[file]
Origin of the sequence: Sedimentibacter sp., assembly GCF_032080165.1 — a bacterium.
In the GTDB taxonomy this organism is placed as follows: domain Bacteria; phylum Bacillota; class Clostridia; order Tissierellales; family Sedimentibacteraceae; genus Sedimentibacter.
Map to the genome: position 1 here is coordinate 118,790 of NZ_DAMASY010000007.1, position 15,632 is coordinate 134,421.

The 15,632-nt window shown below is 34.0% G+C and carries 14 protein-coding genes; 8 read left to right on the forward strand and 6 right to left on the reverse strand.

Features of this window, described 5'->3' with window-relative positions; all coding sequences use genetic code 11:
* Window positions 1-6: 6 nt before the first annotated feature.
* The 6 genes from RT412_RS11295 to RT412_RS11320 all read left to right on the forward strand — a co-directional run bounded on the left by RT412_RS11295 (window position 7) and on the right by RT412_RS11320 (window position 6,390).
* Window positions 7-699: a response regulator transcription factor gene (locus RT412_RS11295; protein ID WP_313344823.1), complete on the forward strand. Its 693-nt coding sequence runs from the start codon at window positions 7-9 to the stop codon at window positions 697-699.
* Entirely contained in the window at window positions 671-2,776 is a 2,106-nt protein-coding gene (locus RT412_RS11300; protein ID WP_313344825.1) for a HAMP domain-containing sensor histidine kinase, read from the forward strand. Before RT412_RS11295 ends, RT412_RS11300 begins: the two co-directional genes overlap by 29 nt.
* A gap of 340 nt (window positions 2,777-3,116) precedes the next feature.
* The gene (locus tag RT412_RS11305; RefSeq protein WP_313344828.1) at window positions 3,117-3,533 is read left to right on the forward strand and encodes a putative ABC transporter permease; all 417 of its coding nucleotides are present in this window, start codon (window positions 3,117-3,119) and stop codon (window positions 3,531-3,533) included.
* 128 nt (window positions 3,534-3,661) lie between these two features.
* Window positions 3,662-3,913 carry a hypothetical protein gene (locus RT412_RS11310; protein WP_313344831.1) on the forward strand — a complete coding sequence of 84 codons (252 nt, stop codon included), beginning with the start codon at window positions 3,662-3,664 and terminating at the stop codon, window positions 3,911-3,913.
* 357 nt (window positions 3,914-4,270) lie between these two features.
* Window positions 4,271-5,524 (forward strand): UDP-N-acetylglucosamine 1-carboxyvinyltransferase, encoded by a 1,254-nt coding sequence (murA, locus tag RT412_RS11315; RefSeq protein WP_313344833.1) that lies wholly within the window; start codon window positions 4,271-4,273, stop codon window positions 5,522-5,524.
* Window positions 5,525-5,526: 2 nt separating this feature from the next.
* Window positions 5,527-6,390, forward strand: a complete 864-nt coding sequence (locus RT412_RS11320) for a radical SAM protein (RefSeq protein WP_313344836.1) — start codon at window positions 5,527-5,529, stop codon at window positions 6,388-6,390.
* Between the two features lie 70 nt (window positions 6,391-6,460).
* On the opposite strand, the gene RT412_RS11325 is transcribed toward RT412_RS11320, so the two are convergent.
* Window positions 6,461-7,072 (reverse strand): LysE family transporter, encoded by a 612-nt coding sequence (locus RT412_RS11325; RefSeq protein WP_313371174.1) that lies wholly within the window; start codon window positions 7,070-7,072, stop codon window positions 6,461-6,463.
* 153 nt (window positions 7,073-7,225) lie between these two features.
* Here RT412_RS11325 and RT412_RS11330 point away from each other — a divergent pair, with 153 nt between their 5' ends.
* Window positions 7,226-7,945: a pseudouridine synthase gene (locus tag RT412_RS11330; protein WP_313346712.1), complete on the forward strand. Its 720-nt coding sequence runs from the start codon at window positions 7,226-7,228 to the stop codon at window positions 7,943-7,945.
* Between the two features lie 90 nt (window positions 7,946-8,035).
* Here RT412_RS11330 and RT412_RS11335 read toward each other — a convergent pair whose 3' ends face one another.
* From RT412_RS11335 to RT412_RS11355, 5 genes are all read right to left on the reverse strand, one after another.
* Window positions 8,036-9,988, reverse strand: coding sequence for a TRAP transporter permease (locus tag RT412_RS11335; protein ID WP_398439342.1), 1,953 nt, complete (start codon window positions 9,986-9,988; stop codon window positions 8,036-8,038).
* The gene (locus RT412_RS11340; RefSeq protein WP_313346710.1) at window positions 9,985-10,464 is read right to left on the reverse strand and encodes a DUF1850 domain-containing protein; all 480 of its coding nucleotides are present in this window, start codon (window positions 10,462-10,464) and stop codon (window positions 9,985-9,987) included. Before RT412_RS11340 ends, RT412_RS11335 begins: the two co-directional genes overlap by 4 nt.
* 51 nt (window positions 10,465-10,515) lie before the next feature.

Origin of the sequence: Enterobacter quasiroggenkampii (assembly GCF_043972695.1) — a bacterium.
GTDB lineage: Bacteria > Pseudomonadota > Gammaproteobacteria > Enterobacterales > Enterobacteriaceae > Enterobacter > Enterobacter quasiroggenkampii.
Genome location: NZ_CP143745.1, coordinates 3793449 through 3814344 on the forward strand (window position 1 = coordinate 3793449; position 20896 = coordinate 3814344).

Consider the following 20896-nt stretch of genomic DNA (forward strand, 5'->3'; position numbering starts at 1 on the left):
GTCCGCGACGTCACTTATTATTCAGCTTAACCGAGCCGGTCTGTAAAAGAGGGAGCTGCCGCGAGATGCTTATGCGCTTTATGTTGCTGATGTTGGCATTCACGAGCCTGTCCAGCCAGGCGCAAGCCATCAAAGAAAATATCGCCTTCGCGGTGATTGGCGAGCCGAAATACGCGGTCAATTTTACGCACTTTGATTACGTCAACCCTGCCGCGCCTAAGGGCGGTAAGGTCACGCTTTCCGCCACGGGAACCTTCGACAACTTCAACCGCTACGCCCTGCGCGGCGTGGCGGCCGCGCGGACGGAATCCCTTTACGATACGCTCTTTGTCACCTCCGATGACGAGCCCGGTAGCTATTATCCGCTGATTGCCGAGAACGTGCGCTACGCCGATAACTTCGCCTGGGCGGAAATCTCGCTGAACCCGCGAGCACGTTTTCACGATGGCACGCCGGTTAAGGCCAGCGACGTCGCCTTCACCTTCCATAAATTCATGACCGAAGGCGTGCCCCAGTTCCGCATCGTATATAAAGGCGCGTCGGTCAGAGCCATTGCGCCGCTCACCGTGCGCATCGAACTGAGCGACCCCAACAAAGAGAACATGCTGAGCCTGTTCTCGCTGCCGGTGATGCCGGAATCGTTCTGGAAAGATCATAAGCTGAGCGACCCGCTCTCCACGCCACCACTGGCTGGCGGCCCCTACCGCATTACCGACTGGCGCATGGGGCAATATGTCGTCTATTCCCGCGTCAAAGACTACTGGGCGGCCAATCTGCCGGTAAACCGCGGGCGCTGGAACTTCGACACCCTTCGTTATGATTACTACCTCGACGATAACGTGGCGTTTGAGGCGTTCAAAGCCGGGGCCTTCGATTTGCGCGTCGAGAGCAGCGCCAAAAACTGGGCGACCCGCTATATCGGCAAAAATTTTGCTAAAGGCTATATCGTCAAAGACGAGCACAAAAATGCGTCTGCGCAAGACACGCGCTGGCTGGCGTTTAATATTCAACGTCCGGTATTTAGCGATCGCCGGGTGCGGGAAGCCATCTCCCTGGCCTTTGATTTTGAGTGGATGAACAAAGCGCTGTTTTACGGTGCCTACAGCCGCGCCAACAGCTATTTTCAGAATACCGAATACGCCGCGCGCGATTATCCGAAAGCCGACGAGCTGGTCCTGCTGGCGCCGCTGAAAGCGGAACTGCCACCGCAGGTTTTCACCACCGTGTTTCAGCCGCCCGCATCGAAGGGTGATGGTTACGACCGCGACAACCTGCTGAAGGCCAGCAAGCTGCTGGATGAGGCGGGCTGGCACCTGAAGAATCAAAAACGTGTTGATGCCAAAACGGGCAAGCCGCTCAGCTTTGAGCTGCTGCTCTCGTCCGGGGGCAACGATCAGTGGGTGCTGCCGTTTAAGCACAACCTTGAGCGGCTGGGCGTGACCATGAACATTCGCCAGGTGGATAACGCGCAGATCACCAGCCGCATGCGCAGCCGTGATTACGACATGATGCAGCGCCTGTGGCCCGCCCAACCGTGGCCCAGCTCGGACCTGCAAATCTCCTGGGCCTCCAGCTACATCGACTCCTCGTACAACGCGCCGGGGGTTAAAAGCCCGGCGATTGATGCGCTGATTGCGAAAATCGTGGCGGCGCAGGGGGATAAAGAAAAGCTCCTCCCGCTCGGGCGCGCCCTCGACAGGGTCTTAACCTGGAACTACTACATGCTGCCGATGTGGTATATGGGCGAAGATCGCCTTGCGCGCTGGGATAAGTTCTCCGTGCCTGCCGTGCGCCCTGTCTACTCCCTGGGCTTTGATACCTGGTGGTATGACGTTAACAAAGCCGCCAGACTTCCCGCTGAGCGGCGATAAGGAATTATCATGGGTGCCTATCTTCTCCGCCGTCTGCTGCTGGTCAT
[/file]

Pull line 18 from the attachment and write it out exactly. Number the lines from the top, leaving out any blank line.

* Between the two features lie 70 nt (window positions 6,391-6,460).